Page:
Egypt plane crash: Unidentified noise picked up seconds before impact


An unidentified noise was heard by on-board recorders in the final seconds before a Russian plane crashed in the Sinai Peninsula, Egypt's civil aviation minister said.

Hossam Kamal said the sound was captured by cockpit voice recorders in the moments before the aircraft broke up in mid-air, but the origin is as-yet unknown.

Mr Kamal said that investigators are looking at "all possible scenarios" as to the cause of the crash last Saturday, but confirmed the plane broke up during flight .

The aircraft was flying at 30,888ft and was still gaining altitude when it exploded, 23 minutes and 14 seconds after it left Sharm el-Sheikh airport.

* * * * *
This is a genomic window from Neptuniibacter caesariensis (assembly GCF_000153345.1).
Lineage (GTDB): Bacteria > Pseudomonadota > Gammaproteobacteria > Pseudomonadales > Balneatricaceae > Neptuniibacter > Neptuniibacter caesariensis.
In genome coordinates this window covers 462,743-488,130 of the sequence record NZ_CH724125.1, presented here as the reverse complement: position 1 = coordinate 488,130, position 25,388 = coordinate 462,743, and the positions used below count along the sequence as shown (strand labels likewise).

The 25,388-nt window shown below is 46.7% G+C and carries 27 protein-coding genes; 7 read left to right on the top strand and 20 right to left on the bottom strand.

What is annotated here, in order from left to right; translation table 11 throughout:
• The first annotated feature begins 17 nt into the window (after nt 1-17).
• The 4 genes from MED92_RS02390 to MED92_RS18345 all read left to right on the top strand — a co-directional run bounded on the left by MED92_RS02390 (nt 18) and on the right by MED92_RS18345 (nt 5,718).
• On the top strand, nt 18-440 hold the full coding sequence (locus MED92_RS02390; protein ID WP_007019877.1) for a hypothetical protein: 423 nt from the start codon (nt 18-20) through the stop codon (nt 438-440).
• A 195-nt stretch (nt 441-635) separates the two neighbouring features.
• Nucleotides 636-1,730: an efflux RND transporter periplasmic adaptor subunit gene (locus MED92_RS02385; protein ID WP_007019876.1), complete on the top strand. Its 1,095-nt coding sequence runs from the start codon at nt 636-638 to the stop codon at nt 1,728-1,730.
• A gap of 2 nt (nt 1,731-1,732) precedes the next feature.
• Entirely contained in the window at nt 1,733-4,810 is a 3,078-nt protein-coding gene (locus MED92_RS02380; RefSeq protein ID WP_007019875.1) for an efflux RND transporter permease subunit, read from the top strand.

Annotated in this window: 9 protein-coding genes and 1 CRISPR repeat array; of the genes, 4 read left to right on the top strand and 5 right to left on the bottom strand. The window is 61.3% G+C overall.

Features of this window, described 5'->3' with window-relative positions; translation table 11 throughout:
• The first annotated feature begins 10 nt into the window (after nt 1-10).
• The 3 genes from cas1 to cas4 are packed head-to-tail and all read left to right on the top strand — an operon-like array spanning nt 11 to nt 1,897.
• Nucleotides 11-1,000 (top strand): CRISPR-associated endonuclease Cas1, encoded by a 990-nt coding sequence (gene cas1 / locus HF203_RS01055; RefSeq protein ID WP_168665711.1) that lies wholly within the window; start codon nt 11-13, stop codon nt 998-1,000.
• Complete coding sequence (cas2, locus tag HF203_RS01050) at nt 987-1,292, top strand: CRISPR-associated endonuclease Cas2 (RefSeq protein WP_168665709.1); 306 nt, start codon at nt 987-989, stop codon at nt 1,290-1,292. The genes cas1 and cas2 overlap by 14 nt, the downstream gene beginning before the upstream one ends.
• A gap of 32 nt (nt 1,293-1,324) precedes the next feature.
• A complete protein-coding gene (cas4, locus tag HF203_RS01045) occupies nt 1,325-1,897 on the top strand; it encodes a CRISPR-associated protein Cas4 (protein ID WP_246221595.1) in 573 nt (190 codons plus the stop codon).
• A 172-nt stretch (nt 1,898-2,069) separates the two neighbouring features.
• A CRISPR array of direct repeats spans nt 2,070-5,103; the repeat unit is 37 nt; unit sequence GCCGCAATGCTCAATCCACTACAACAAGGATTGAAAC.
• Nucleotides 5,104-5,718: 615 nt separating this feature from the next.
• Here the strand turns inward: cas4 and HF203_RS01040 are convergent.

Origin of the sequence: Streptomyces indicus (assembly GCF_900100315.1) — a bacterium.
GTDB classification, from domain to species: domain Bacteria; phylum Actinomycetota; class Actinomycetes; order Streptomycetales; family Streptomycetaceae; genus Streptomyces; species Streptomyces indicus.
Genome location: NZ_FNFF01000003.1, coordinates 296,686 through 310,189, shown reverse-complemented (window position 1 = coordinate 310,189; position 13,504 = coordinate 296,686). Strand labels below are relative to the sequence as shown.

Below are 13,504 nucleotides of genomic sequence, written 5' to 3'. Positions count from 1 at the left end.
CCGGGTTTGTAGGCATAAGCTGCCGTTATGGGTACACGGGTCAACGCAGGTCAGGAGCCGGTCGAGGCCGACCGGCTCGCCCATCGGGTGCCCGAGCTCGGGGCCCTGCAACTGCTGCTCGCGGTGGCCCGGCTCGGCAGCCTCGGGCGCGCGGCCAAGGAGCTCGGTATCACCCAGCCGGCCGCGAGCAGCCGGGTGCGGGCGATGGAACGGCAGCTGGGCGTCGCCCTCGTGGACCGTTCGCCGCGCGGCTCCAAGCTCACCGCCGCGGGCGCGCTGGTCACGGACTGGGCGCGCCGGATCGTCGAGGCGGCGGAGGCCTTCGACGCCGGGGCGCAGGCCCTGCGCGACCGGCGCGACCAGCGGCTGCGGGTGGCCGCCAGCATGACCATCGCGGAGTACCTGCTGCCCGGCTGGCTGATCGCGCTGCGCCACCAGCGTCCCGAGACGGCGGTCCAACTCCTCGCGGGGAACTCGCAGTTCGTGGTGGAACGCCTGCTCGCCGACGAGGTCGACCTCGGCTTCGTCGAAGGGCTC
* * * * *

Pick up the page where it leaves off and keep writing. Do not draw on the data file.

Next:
Debris was found scattered over more than 13km, which Mr Kamal said was consistent with a plane breaking up during flight.

The Airbus 321, operated by Russian airline Metrojet, crashed last Saturday, killing all 224 people on board.

Militants of the Islamic State (IS) terror group in the Sinai Peninsula have claimed that they downed the plane.

The wreckage is now being taken to Cairo and investigators, made up of teams from Egypt, Russia, France, Germany and Ireland, as well as advisers from Airbus, will examine it.

Mr Kamal said they were considering all possibilities as to the cause of the in-flight break-up.

He said: "It could be lithium batteries with one of the passengers, it could be an explosion in the fuel compartment - all the scenarios are on the table, I cannot exclude anything."